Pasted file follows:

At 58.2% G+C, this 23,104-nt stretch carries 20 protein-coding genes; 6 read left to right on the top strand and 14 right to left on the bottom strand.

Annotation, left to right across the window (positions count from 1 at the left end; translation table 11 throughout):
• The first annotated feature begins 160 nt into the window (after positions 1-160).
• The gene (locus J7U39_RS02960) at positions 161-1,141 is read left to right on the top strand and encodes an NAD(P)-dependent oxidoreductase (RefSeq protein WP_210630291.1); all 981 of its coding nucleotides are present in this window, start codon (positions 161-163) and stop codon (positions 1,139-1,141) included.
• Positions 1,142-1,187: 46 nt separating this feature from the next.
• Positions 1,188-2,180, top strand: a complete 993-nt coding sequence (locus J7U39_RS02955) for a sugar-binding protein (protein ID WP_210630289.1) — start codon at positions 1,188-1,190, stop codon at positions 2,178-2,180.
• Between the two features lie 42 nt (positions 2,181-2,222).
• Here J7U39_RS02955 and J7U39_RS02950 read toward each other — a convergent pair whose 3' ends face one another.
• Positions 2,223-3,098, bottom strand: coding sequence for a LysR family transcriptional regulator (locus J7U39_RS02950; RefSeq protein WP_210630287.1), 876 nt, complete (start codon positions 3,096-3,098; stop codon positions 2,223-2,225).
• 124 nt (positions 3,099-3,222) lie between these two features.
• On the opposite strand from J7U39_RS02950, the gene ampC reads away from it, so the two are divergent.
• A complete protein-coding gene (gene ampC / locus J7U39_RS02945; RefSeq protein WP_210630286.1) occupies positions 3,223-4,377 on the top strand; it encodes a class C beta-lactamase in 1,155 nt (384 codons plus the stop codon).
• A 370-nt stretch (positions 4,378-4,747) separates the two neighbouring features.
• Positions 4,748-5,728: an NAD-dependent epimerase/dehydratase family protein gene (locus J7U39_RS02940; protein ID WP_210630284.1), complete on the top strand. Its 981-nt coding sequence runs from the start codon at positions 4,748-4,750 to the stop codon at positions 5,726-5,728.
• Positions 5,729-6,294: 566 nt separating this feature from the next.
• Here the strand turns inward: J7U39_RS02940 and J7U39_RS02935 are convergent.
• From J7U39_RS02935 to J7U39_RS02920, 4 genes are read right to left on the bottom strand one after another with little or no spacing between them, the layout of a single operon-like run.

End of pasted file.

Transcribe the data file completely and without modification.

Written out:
At 58.2% G+C, this 23,104-nt stretch carries 20 protein-coding genes; 6 read left to right on the top strand and 14 right to left on the bottom strand.

Annotation, left to right across the window (positions count from 1 at the left end; translation table 11 throughout):
• The first annotated feature begins 160 nt into the window (after positions 1-160).
• The gene (locus J7U39_RS02960) at positions 161-1,141 is read left to right on the top strand and encodes an NAD(P)-dependent oxidoreductase (RefSeq protein WP_210630291.1); all 981 of its coding nucleotides are present in this window, start codon (positions 161-163) and stop codon (positions 1,139-1,141) included.
• Positions 1,142-1,187: 46 nt separating this feature from the next.
• Positions 1,188-2,180, top strand: a complete 993-nt coding sequence (locus J7U39_RS02955) for a sugar-binding protein (protein ID WP_210630289.1) — start codon at positions 1,188-1,190, stop codon at positions 2,178-2,180.
• Between the two features lie 42 nt (positions 2,181-2,222).
• Here J7U39_RS02955 and J7U39_RS02950 read toward each other — a convergent pair whose 3' ends face one another.
• Positions 2,223-3,098, bottom strand: coding sequence for a LysR family transcriptional regulator (locus J7U39_RS02950; RefSeq protein WP_210630287.1), 876 nt, complete (start codon positions 3,096-3,098; stop codon positions 2,223-2,225).
• 124 nt (positions 3,099-3,222) lie between these two features.
• On the opposite strand from J7U39_RS02950, the gene ampC reads away from it, so the two are divergent.
• A complete protein-coding gene (gene ampC / locus J7U39_RS02945; RefSeq protein WP_210630286.1) occupies positions 3,223-4,377 on the top strand; it encodes a class C beta-lactamase in 1,155 nt (384 codons plus the stop codon).
• A 370-nt stretch (positions 4,378-4,747) separates the two neighbouring features.
• Positions 4,748-5,728: an NAD-dependent epimerase/dehydratase family protein gene (locus J7U39_RS02940; protein ID WP_210630284.1), complete on the top strand. Its 981-nt coding sequence runs from the start codon at positions 4,748-4,750 to the stop codon at positions 5,726-5,728.
• Positions 5,729-6,294: 566 nt separating this feature from the next.
• Here the strand turns inward: J7U39_RS02940 and J7U39_RS02935 are convergent.
• From J7U39_RS02935 to J7U39_RS02920, 4 genes are read right to left on the bottom strand one after another with little or no spacing between them, the layout of a single operon-like run.